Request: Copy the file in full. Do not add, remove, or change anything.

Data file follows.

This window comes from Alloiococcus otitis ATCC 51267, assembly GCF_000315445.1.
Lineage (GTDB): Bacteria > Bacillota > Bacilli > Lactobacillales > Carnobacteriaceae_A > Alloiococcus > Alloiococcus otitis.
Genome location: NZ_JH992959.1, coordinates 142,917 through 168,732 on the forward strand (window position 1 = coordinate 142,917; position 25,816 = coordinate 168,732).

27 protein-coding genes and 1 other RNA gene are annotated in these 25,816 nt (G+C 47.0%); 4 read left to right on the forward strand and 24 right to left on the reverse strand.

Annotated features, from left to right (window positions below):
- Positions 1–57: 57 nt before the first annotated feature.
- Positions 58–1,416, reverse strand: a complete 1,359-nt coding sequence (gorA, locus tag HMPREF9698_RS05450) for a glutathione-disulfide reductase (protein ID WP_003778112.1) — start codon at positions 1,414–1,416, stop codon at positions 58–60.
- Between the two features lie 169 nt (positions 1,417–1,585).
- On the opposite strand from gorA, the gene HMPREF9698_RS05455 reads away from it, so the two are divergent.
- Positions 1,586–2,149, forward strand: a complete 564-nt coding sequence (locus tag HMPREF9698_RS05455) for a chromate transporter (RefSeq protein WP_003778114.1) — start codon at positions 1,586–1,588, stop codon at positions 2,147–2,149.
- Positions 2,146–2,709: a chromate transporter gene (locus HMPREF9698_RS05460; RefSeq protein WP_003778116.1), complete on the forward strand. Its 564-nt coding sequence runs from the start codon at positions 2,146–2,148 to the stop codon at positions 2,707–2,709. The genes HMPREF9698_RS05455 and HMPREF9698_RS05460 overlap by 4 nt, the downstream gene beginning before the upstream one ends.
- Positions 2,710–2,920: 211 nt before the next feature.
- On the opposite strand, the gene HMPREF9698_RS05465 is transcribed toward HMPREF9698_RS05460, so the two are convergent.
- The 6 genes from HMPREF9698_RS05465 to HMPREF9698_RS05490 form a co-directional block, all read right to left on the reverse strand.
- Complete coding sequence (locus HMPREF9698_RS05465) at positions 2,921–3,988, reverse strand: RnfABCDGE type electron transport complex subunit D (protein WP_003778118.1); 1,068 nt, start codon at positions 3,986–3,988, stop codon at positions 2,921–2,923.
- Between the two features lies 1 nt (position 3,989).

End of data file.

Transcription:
This window comes from Alloiococcus otitis ATCC 51267, assembly GCF_000315445.1.
Lineage (GTDB): Bacteria > Bacillota > Bacilli > Lactobacillales > Carnobacteriaceae_A > Alloiococcus > Alloiococcus otitis.
Genome location: NZ_JH992959.1, coordinates 142,917 through 168,732 on the forward strand (window position 1 = coordinate 142,917; position 25,816 = coordinate 168,732).

27 protein-coding genes and 1 other RNA gene are annotated in these 25,816 nt (G+C 47.0%); 4 read left to right on the forward strand and 24 right to left on the reverse strand.

Annotated features, from left to right (window positions below):
- Positions 1–57: 57 nt before the first annotated feature.
- Positions 58–1,416, reverse strand: a complete 1,359-nt coding sequence (gorA, locus tag HMPREF9698_RS05450) for a glutathione-disulfide reductase (protein ID WP_003778112.1) — start codon at positions 1,414–1,416, stop codon at positions 58–60.
- Between the two features lie 169 nt (positions 1,417–1,585).
- On the opposite strand from gorA, the gene HMPREF9698_RS05455 reads away from it, so the two are divergent.
- Positions 1,586–2,149, forward strand: a complete 564-nt coding sequence (locus tag HMPREF9698_RS05455) for a chromate transporter (RefSeq protein WP_003778114.1) — start codon at positions 1,586–1,588, stop codon at positions 2,147–2,149.
- Positions 2,146–2,709: a chromate transporter gene (locus HMPREF9698_RS05460; RefSeq protein WP_003778116.1), complete on the forward strand. Its 564-nt coding sequence runs from the start codon at positions 2,146–2,148 to the stop codon at positions 2,707–2,709. The genes HMPREF9698_RS05455 and HMPREF9698_RS05460 overlap by 4 nt, the downstream gene beginning before the upstream one ends.
- Positions 2,710–2,920: 211 nt before the next feature.
- On the opposite strand, the gene HMPREF9698_RS05465 is transcribed toward HMPREF9698_RS05460, so the two are convergent.
- The 6 genes from HMPREF9698_RS05465 to HMPREF9698_RS05490 form a co-directional block, all read right to left on the reverse strand.
- Complete coding sequence (locus HMPREF9698_RS05465) at positions 2,921–3,988, reverse strand: RnfABCDGE type electron transport complex subunit D (protein WP_003778118.1); 1,068 nt, start codon at positions 3,986–3,988, stop codon at positions 2,921–2,923.
- Between the two features lies 1 nt (position 3,989).